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-   General photography discussion (https://e-group.uk.net/forum/forumdisplay.php?f=75)
-   -   Recommended reading (https://e-group.uk.net/forum/showthread.php?t=50392)

jonesy 19th April 2019 06:28 PM

Recommended reading
 
Due to just having had knee surgery i have been given 2 months off work, and longer still off the gym!
It's my intention to use the time wisely on my hobby. Apart from a short while studying photography i have never shot raw. The jpg files always seemed to be better than what i could produce. Now i have time on my hands and a selection of shots taken recently i want to see if i can master processing. (Or at the very least, get comfortable with a workable process)

I'm looking for advice/guidance/tutorials etc about workflow and processing to publishing.

I currently have Photoshop Elements with some Topaz plugins. Im reluctant to go down the subscription software route, so what options are there for me?

Many thanks for any advice.
T 😊

Tram 19th April 2019 08:23 PM

Re: Recommended reading
 
What version of PSE have you got Tracey?

RobEW 19th April 2019 09:00 PM

Re: Recommended reading
 
I don't like the idea of renting software either. I purchased DXO Photolab (including the DXO Viewpoint add-on) and a copy of Affinity Photo thinking I'd want the latter for any detailed local editing. In practice I find I hardly ever bother with Affinity and have pretty well forgotten how to use it; for my needs DXO presets (with a few geometric adjustments and cropping, and occasional minor local adjustments) are good enough for most things, and dead easy to use. Some of the tools on the market have a bewilderingly large number of tools, whose effects are only vaguely described.

Best wishes for your rehab.

OM USer 19th April 2019 09:10 PM

Re: Recommended reading
 
I find Photshop Elements 12 good enough for my needs (its about 6 or 7 years old). It has layers and masking which is the main criteria for complicated techniques. I believe that later versions have better auto selection algorithms amongst other improvements. I also purchased "Adobe Photoshop Elements 12 Classroom in a Book (Classroom in a Book (Adobe)) Classroom in a Book (Adobe)" which to be honest was not as good as I wanted. Half the book seems devoted to managing and storing your photos and trying to find some of the editing techniques I wanted in the second half was like looking for a needle in a haystack - I had better luck with google and you tube.

Tram 19th April 2019 09:45 PM

Re: Recommended reading
 
I use Lightroom 6, that was the last standalone version. Also have the Nik collection as plug ins, got that when it was free a couple of years ago.
Also got PSE 2018, still got version 9 too and the book that goes with it hence the reason I asked what version the OP had.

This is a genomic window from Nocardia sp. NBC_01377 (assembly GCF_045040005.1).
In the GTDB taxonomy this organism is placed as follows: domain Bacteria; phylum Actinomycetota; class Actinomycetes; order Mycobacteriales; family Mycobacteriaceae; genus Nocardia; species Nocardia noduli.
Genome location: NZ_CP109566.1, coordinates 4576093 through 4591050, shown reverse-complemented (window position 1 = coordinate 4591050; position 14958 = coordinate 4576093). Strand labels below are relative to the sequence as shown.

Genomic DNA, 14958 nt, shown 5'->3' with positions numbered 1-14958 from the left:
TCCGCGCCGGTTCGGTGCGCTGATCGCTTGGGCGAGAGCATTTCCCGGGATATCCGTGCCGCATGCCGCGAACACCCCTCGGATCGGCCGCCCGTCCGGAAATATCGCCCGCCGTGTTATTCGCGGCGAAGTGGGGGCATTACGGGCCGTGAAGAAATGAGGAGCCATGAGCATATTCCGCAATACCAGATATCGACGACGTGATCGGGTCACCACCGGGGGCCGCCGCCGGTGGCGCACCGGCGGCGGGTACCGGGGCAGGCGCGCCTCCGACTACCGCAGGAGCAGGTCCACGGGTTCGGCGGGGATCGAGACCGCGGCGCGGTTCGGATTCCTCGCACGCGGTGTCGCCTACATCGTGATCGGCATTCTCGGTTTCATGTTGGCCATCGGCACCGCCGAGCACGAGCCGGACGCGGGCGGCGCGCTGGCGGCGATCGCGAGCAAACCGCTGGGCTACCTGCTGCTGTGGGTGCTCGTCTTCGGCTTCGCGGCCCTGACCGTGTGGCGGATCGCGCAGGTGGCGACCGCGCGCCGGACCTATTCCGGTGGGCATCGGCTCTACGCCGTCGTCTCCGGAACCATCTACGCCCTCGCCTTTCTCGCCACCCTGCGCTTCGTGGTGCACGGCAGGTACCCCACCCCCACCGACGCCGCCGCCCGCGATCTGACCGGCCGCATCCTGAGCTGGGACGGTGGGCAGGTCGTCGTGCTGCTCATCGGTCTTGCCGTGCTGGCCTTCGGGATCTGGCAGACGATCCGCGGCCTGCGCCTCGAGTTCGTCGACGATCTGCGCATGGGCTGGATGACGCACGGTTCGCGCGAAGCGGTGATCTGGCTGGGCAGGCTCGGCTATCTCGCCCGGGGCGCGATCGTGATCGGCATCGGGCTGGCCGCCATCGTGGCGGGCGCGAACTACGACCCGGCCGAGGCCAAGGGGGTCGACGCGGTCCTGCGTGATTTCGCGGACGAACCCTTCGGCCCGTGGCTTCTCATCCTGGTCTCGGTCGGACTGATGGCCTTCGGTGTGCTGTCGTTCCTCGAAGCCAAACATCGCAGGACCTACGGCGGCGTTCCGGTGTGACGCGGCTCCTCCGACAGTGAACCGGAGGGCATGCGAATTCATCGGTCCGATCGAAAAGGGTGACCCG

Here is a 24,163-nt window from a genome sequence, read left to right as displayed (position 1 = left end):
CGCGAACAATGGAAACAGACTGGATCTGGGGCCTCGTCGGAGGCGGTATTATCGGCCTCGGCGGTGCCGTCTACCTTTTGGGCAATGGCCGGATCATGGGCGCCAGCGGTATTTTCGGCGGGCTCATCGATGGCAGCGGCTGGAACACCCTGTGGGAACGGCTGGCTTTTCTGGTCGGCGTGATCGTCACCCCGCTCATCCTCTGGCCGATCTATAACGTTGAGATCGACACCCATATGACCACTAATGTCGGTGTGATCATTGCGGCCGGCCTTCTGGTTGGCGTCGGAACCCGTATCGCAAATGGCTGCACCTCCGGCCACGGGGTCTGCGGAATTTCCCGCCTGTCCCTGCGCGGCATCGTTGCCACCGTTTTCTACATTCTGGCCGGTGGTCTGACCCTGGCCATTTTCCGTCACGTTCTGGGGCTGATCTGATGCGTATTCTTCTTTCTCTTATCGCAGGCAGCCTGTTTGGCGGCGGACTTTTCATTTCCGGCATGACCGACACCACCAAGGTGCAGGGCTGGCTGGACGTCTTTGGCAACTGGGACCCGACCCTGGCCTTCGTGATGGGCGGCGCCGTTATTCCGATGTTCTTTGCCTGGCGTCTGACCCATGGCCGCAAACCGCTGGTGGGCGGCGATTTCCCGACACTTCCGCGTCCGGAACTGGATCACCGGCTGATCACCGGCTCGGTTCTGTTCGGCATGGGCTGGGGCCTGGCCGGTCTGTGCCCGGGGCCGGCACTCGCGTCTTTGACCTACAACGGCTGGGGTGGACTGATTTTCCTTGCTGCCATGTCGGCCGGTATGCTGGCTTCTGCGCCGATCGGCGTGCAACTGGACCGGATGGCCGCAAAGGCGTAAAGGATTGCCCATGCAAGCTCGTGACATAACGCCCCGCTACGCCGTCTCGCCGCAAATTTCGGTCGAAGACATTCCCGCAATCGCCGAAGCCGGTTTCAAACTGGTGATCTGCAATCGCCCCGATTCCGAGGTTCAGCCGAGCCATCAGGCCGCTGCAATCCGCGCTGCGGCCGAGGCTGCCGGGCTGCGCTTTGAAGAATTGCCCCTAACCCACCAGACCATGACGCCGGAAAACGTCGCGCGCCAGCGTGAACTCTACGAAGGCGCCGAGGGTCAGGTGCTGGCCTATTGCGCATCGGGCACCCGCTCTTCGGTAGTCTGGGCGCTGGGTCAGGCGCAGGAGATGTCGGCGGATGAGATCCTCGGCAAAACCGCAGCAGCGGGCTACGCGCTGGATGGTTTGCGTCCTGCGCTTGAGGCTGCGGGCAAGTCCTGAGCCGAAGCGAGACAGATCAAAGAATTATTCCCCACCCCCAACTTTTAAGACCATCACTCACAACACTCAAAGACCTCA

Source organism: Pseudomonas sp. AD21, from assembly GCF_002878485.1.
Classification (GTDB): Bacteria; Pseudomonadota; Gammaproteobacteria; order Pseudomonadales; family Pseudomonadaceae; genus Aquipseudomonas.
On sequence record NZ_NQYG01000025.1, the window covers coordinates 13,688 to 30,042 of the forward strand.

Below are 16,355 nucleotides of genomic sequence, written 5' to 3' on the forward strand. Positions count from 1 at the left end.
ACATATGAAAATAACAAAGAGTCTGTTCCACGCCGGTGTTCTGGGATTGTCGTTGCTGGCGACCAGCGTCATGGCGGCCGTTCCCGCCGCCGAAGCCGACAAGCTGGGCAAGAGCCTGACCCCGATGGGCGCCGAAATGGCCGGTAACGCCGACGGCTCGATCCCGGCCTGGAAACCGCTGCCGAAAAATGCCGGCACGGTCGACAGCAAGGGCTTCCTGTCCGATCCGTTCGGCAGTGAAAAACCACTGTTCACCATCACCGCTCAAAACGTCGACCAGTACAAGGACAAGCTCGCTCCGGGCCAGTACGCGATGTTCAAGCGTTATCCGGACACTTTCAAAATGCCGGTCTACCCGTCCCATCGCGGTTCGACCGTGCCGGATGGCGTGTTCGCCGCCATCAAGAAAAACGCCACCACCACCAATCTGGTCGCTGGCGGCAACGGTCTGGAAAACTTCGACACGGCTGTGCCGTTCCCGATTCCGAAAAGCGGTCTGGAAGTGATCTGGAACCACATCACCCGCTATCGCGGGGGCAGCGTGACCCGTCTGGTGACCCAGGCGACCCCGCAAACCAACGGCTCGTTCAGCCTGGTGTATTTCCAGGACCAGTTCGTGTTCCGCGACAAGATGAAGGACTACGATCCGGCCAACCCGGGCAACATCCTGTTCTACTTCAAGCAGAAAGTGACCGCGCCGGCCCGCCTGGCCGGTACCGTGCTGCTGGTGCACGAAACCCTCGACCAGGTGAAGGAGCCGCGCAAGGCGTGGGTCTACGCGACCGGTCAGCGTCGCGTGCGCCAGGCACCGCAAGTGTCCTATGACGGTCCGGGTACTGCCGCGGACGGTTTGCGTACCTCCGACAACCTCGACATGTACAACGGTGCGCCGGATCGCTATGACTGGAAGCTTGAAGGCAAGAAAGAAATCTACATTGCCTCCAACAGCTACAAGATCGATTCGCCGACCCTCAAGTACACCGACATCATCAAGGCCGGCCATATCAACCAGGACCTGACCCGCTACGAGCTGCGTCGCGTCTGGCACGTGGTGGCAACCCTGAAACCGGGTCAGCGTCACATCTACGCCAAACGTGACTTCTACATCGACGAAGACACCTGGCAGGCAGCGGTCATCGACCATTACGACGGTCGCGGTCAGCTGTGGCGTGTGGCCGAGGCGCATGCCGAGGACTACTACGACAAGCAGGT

I find the Scott Kelby books useful and for a more detailed approach the Martin Evening guides are good too.

Crazy Dave 20th April 2019 03:25 AM

Re: Recommended reading
 
I gave up Photoshop two years ago in favour of Affinity Photo and have never regretted the move. I’m about £200 ahead and saving £10 a month. The main thing however is that AP does everything I need, has excellent in-house video tutorials that mercifully are produced on this side of the Atlantic. The raw conversion works extremely well from within the software unlike Adobe Raw Converter. Plus all the raw tools can be used on jpegs. Good luck with whatever you decide.

David

jonesy 20th April 2019 09:19 AM

Re: Recommended reading
 
Quote:

Originally Posted by Tram (Post 478751)
What version of PSE have you got Tracey?

Hi, thank you for the reply.
I've just checked and its elements 14 i currently own.

Tram 20th April 2019 09:37 AM

Re: Recommended reading
 
Quote:

Originally Posted by jonesy (Post 478775)
Hi, thank you for the reply.
I've just checked and its elements 14 i currently own.

Thanks, the book I have is for PSE 9, was going to offer it up for free, but not much use to you then.

pdk42 20th April 2019 10:12 AM

Re: Recommended reading
 
I'd suggest that you do not start with Photoshop or other "destructive" general purpose image editors. These all directly manipulate the image and the raw processing part is limited to import and basic image manipulation. They are really aimed at graphic artists rather than photographers. They do a lot, but they are also complicated and not intuitive for photographers.

Instead, you need a specific raw image processing tool like Lightroom. These are "non destructive" - they work directly off the raw file and build changes as a separate set of instructions that are applied to the file for viewing or ultimately for export as a jpeg or for printing. They usually also offer some form of catalogue management. Their features are targeted at photographers. They do less than the Photoshop type tools, but they are much easier to use.